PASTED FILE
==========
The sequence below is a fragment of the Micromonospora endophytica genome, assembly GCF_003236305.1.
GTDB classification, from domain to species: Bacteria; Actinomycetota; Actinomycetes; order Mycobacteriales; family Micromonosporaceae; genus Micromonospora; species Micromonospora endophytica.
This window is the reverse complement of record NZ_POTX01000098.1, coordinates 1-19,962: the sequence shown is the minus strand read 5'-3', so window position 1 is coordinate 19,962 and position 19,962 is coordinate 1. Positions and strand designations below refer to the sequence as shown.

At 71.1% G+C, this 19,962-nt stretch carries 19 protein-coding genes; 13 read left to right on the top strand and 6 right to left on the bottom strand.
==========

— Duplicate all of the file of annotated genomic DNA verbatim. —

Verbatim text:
The sequence below is a fragment of the Micromonospora endophytica genome, assembly GCF_003236305.1.
GTDB classification, from domain to species: Bacteria; Actinomycetota; Actinomycetes; order Mycobacteriales; family Micromonosporaceae; genus Micromonospora; species Micromonospora endophytica.
This window is the reverse complement of record NZ_POTX01000098.1, coordinates 1-19,962: the sequence shown is the minus strand read 5'-3', so window position 1 is coordinate 19,962 and position 19,962 is coordinate 1. Positions and strand designations below refer to the sequence as shown.

At 71.1% G+C, this 19,962-nt stretch carries 19 protein-coding genes; 13 read left to right on the top strand and 6 right to left on the bottom strand.